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Great Bowerbird - BirdForum Opus

Alternative names: Great Grey Bowerbird; Lilac-naped Bowerbird

Photo by lima
Wangi Falls, Kakadu, Australia, June 2006
Chlamydera nuchalis

Ptilonorhynchus nuchalis


35cm (13¾ in). The biggest bowerbird.

  • Brownish-grey plumage, slightly darker and greyer on chin, throat, upper breast and upperparts
  • Variably finely spotted with a darker colour and a silvery colour
  • Pinkish-mauve erectile filamentous crest, mostly hidden
  • Dark brown wings and tail with whitish tips and some darker bars
  • Dark brown eye
  • Blackish bill
  • Olive-brown legs

Females are similar but they lack the pink crest (older females may have a small one).
Juveniles have a pale buff spotted mantle, back and rump.


Endemic to northern Australia.
Locally common to fairly common.

Male and female in the bower
Photo by Dwaalgast
Mareeba, Queensland, Australia, April 2007



Two subspecies recognized:

One hybrid with Spotted Bowerbird recorded.


Favours eucalypt forest and woodland near rivers. Also found in suburbs and gardens. Occurs from sea-level up to 600m.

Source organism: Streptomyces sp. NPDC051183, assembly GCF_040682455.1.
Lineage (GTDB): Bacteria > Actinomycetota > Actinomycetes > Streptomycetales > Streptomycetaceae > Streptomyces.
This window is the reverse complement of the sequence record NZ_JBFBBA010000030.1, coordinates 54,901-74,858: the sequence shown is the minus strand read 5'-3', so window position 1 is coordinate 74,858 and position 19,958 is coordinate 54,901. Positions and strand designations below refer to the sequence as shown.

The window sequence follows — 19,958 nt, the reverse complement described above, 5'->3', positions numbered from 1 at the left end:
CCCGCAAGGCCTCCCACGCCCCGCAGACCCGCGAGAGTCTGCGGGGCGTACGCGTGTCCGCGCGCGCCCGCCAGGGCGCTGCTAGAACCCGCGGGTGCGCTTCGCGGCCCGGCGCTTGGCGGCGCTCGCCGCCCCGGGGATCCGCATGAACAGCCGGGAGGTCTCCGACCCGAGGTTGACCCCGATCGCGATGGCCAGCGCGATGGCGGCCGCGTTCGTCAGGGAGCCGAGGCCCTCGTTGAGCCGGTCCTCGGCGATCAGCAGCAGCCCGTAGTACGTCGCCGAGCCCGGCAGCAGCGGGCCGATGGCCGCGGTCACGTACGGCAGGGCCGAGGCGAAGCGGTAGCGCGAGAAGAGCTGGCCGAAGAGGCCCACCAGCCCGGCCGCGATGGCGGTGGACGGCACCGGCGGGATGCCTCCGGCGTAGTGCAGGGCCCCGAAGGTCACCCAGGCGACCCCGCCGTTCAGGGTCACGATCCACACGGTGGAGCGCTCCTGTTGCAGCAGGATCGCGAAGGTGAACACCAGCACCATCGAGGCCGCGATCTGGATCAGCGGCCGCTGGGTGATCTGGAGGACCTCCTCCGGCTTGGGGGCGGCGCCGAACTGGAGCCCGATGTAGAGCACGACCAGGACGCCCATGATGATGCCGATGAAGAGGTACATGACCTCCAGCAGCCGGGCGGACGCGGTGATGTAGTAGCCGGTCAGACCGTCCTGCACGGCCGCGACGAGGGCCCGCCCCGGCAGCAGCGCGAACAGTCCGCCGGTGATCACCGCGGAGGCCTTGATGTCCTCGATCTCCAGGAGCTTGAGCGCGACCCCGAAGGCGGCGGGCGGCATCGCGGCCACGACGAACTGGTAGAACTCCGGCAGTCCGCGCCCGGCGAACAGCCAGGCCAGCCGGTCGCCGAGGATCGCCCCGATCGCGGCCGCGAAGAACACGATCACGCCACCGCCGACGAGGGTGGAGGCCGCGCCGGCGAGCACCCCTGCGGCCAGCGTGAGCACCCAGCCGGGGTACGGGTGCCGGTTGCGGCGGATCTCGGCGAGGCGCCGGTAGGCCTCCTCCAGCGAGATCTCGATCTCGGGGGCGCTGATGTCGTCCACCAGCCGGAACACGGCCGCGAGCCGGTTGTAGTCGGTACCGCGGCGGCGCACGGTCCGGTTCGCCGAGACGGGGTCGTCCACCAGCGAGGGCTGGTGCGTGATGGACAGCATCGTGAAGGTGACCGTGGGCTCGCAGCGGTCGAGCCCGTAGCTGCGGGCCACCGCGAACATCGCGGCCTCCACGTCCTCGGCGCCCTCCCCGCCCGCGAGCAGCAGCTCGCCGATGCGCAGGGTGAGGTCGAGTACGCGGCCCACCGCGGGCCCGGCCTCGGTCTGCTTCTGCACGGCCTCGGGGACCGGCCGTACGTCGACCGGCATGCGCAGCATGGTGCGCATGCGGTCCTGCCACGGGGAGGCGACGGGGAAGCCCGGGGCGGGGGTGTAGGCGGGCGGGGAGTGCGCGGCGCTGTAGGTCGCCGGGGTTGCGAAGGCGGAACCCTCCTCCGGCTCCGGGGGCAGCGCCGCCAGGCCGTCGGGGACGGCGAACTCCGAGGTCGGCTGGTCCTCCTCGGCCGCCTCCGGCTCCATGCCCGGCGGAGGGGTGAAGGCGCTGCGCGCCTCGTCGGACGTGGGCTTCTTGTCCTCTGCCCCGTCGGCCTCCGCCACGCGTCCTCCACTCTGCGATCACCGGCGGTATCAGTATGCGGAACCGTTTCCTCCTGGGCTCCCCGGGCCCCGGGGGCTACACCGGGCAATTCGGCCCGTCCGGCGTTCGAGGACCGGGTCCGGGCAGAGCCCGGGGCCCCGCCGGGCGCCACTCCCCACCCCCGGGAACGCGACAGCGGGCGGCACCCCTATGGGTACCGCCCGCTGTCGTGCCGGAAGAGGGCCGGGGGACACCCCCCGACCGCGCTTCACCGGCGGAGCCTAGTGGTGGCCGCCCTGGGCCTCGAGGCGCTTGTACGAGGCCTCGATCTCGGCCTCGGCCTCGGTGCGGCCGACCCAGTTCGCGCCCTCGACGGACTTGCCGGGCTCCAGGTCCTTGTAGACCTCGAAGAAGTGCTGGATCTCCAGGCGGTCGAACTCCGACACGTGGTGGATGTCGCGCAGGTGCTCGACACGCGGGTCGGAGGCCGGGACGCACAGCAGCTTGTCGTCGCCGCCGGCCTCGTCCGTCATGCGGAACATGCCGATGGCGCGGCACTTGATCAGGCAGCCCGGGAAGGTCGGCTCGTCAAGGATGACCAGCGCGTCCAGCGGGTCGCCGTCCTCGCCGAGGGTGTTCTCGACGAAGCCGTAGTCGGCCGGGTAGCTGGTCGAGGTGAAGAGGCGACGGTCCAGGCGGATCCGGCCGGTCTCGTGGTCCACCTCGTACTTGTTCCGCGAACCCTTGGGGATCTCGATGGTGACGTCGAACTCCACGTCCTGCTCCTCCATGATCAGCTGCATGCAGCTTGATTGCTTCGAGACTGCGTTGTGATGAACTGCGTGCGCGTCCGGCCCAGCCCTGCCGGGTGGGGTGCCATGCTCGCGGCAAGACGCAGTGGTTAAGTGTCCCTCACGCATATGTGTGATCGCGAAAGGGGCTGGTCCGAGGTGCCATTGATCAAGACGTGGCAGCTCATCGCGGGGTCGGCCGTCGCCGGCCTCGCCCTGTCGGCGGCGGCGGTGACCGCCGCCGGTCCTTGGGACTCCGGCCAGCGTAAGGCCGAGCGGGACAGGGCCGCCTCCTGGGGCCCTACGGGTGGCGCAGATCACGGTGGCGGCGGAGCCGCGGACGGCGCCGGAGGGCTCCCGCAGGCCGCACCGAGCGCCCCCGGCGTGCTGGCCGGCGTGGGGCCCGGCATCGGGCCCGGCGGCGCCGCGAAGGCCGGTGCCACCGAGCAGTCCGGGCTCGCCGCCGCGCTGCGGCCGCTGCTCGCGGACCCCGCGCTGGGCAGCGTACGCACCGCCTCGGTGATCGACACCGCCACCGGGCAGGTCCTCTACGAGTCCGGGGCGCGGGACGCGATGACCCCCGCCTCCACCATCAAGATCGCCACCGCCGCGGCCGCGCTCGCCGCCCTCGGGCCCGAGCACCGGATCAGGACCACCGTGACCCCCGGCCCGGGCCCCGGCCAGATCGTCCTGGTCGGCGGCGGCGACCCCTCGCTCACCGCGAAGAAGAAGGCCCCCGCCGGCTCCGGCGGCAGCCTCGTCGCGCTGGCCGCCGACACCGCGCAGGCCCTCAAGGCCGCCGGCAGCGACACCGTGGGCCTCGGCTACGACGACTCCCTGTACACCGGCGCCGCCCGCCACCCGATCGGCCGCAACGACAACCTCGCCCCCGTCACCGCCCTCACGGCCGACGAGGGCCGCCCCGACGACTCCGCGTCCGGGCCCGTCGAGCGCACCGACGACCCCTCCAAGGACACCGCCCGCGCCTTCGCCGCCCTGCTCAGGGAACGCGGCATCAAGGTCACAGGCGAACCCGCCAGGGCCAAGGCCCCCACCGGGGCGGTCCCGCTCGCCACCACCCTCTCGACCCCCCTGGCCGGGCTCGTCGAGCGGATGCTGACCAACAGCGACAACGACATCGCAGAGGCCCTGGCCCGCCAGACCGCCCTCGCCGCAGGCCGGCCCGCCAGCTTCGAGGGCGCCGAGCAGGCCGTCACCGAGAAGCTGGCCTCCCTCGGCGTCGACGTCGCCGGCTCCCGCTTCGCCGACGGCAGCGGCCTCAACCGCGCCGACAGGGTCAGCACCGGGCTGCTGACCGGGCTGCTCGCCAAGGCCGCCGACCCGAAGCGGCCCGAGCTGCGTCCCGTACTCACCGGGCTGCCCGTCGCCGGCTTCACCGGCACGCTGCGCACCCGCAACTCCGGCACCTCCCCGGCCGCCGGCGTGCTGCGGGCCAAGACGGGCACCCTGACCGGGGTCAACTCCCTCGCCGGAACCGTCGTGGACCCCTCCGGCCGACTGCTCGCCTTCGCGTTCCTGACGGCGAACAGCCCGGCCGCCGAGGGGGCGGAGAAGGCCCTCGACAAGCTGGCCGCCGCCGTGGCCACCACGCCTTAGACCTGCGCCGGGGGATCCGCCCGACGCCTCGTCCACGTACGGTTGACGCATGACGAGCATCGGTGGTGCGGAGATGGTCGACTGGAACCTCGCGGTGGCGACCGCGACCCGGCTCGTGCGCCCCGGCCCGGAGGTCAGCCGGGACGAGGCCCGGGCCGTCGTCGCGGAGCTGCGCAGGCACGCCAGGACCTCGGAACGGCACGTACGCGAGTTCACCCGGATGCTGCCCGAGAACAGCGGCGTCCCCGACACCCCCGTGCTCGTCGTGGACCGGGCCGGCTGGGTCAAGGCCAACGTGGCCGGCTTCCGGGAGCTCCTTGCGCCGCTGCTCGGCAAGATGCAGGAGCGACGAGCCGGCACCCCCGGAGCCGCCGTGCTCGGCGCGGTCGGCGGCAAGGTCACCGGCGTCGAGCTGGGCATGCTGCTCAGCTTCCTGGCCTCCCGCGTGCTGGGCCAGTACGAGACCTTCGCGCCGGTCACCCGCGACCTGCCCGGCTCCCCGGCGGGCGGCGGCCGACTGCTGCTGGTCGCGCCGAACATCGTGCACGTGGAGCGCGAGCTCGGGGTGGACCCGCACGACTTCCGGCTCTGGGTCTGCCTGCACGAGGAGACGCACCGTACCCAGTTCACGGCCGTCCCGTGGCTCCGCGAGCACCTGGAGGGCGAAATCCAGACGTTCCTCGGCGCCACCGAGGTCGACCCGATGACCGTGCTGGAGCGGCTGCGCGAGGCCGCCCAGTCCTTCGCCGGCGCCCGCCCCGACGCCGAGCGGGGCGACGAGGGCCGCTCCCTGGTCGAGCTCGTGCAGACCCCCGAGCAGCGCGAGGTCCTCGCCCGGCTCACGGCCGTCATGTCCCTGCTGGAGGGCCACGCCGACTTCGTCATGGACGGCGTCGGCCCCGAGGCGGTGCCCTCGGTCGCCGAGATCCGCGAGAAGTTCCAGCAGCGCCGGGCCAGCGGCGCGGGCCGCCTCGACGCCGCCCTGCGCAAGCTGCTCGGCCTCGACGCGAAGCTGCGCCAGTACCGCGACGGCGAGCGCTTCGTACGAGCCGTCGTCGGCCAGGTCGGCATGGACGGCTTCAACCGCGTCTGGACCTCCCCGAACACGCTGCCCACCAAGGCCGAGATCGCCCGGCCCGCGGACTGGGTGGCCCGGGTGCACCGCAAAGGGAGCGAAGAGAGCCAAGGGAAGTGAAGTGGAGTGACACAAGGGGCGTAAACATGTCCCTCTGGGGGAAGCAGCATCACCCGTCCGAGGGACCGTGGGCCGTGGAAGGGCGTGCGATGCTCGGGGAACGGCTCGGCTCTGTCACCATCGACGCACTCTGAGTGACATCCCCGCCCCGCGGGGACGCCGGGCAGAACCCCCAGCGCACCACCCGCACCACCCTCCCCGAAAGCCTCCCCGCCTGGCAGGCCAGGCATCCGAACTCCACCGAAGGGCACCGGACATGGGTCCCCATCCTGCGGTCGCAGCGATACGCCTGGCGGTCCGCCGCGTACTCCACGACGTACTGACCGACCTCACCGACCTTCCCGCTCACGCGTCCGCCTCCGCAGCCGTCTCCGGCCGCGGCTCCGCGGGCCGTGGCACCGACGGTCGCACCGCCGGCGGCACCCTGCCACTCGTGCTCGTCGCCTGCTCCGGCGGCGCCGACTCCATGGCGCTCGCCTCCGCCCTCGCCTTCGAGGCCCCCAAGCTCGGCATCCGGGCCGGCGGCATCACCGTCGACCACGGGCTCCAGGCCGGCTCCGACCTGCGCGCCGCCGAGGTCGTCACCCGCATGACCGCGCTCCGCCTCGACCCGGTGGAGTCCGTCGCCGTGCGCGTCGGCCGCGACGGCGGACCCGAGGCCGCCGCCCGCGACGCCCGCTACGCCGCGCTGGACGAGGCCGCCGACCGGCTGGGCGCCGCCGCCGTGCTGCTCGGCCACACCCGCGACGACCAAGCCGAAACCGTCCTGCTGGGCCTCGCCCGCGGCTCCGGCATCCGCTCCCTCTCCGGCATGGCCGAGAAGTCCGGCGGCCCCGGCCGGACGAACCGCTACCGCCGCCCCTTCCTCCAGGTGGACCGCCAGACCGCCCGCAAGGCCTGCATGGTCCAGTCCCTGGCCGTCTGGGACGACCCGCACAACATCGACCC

Feeds on fruits (mainly figs), flowers, nectar, green vegetables, insects, seeds and food scraps.
Forages in trees, sometimes also on the ground. Usually seen singly or in pairs, outside breeding season also in bigger flocks of up to 30 birds.


Breeding recorded in all months except April and June. A polygynous species. The male builds and attends a bower to attract females. They build a nest alone and also breed alone.
The avenue bower is errected under a bush and the same site may be used for many years. The sticks on both sides meet and form a tunnel. It's decorated with white or grey snail shells, mammal bones, green fruits, some red or reddish items and many other things. When the female arrives the male performs a courtship display.
The nest is a saucer made of sticks and twigs and placed 2 - 9m above the ground in a bush or tree. Lays 1 - 2 eggs.


A resident species.


  1. Clements, J. F., T. S. Schulenberg, M. J. Iliff, D. Roberson, T. A. Fredericks, B. L. Sullivan, and C. L. Wood. 2015. The eBird/Clements checklist of birds of the world: v2015, with updates to August 2015. Downloaded from http://www.birds.cornell.edu/clementschecklist/download/
  2. Del Hoyo, J, A Elliott, and D Christie, eds. 2009. Handbook of the Birds of the World. Volume 14: Bush-shrikes to Old World Sparrows. Barcelona: Lynx Edicions. ISBN 978-8496553507

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